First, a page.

Parker advocates being open with staff about your interim status. Pretending you’re not an interim manager doesn’t work, he says, and can lead to serious problems, both for you and for your staff.

But it’s not always possible to be up front about what you’re doing. Chris Booth’s last assignment called for his interim status to be on the Q.T. Two weeks prior to his departure, he announced the temporary nature of his role. This caused some disappointment among IT staff, but it was tempered by the fact that people were happy with the choice of an internal person to replace him.

“Personally, I like to tell everybody the truth about my status, but the CEO might have made the right call because if everybody knew you were there temporarily they might not put in 100 percent,” said Booth.

Watching your back

What kind of clout will you have with your peers in the business, the line execs, when you come in as a hired gun? Plenty — if you can deliver the goods. In fact your freelance status may even be an ace in the hole.

“Your relationship with the business lines isn’t necessarily compromised by your interim status. That relationship depends on the deliverables that you produce during your assignment. Even if at some time there is alienation between you and the management team, the facts will speak for themselves,” assured Gug. “It’s actually an advantage to be on an interim basis because you can force things to happen faster and more efficiently than if you’re caught up in the politics of the company.”

So whether you’ve been hired to accelerate business changes or to clean up a mess in the IT department, you’ll likely have the red carpet rolled out for you by the line execs. But don’t pop the champagne corks too soon. It may not be long before some of those execs will be looking to roll you up in that carpet and drop you off a bridge somewhere.

“There are still business executives out there with the notion that the IT guys are supposed to pull rabbits out of hats — throw it over the transom to the IT guys and they will somehow magically, without any knowledge of the business-user community, meet our requirements,” said Parker. “So sometimes attitudes change from the initial ‘Thank God you’re here!’ to ‘Oops, the microscope is on us as much as it’s on the IT folks!’ As a result, the relationship with some of the business people often deteriorates.”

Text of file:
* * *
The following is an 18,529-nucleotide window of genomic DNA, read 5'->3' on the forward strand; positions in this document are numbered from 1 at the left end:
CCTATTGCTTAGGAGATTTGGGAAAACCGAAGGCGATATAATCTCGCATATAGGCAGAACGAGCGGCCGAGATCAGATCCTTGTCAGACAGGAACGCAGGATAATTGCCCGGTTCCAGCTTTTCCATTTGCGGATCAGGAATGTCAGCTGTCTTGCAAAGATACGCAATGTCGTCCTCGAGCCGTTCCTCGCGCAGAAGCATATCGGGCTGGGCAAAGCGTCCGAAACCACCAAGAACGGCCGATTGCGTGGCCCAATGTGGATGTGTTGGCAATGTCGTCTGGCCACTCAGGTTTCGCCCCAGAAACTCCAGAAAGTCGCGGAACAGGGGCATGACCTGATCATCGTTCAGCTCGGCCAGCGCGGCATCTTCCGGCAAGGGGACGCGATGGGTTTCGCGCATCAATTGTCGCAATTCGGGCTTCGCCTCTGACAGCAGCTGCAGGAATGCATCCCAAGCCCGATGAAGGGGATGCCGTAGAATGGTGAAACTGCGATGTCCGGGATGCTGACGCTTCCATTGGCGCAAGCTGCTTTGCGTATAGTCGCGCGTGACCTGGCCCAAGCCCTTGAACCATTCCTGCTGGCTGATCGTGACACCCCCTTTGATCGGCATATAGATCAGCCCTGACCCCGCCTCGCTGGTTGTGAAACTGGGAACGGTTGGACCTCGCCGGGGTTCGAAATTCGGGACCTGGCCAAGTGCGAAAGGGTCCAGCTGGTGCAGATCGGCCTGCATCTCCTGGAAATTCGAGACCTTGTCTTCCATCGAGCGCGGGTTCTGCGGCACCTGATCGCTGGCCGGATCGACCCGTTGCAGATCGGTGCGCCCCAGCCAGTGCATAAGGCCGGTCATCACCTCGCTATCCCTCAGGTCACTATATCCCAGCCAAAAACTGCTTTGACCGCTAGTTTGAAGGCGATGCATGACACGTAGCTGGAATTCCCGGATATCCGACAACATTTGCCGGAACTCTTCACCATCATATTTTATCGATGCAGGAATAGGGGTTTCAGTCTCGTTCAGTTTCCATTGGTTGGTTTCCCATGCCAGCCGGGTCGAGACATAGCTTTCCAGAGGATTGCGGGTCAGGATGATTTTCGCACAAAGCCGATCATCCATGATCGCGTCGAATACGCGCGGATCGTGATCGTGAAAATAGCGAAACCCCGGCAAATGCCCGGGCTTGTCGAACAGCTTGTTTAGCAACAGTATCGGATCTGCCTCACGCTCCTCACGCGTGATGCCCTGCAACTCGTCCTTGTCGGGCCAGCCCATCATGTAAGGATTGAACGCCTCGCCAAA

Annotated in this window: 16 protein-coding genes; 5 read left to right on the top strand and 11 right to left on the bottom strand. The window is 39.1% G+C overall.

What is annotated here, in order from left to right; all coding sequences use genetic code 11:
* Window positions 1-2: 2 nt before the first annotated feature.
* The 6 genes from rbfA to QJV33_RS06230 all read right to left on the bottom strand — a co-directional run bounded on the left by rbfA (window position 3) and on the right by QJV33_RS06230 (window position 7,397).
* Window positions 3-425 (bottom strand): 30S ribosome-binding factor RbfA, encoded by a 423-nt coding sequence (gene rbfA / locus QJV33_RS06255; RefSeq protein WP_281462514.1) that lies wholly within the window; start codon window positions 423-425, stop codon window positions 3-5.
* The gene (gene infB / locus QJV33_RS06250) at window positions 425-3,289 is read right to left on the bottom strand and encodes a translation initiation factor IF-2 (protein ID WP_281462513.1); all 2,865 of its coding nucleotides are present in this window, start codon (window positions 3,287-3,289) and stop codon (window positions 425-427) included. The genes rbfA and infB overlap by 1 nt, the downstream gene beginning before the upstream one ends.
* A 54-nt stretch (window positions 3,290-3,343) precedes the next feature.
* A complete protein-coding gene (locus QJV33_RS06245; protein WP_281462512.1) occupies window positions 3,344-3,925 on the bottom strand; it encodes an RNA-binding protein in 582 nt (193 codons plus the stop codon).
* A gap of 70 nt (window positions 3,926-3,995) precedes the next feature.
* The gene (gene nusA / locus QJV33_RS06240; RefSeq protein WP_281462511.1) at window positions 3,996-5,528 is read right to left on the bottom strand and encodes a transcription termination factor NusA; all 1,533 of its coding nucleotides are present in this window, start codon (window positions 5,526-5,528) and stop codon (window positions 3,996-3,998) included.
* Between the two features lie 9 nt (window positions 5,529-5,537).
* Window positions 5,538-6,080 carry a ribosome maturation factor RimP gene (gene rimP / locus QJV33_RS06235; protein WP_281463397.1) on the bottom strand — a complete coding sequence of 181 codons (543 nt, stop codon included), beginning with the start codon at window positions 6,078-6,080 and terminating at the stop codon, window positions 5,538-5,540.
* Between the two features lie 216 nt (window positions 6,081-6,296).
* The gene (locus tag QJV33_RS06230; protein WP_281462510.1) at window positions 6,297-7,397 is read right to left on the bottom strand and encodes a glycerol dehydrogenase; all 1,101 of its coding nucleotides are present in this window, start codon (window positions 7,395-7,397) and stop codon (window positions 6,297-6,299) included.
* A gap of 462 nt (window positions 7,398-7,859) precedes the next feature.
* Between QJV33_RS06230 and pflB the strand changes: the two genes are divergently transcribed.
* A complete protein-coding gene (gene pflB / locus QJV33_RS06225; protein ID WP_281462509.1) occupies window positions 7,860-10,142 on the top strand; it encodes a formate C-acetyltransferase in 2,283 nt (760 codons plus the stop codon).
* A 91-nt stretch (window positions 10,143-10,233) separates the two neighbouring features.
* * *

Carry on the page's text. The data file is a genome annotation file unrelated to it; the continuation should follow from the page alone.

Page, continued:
One thing all of the interim CIOs we interviewed agreed on — if you want to succeed in the ‘Private IT’ racket, you’ve got to have some serious muscle protecting your back.

“It’s absolutely critical to have an executive sponsor,” said Booth. “If you don’t have a very senior person saying ‘We’re doing it this way. Here’s why, and this is the guy,’ you could find yourself on an island with no support, and you won’t get anything done.”

But that’s life ain’t it? One minute you are on top of the heap, the next they’re fitting you out for a wooden kimono.

Pulling the plug

The first thing you should know about wrapping up a ‘Gun For Hire’ contract is that it probably won’t end when it’s supposed to. These types of arrangements almost always drag on much longer than envisioned.

“Usually you can expect almost to double the initial duration of the contract,” said Gug. “Even when they ask you to do a focussed project, it will impact on the lines of business and on the whole infrastructure of the company. So it will always take longer than the proposal.”

Don Parker, for example, had a nine-month engagement with Manulife that ended up taking three years. Later in his career, he had a six-month contract with Shoppers Drug Mart that also took about three years.

He cautioned that the end of these engagements can be messy.

“I’ve learned the hard way. I’ve had some good ones and some bad ones,” he admitted. “I’ve done the cold-turkey end where you’re the full-time interim CIO until May 31st and on June 1st you’re gone. That’s tough if the client hasn’t made provision for replacing you. You walk away from all that work and it’s just going to fall apart because there’s been no bridge to the new person.”

Parker likes the idea of a transition period — ideally about three months long. “Six months is too long. By the three-month mark the new person already has got their teeth into it and they don’t need the other fellow around,” he said.

“Definitely document everything you’ve done,” urged Gug. “Make sure that people are at least comfortable with the deliverables and that they can run the thing without you or with your replacement.”

One last thing. You may be tough as nails, but don’t be surprised if cutting the cord on these interim assignments takes a toll on you.

“In a fairly short time you build a team and you get to know them — get them to believe in themselves — and it’s hard to walk away,” said Chris Booth. “So for me, there’s an emotional part to it. I’m going to miss these folks. We did some great stuff in a short time frame and now I’m moving on.”

Yeah, it’s no picnic leaving all your pals and everything you’ve worked for behind. For Chris and all the other IT execs who’ve decided to make a career out of packing up and moving on, we have only one piece of advice — the same advice offered to another gun for hire, Jake Gittes, a.k.a. Jack Nicholson.

“Forget it, Jake — it’s Chinatown.”

QuickLink: 052652

–David Carey is a veteran journalist specializing in information technology and IT management. Based in Toronto, he is editor of CIO Canada.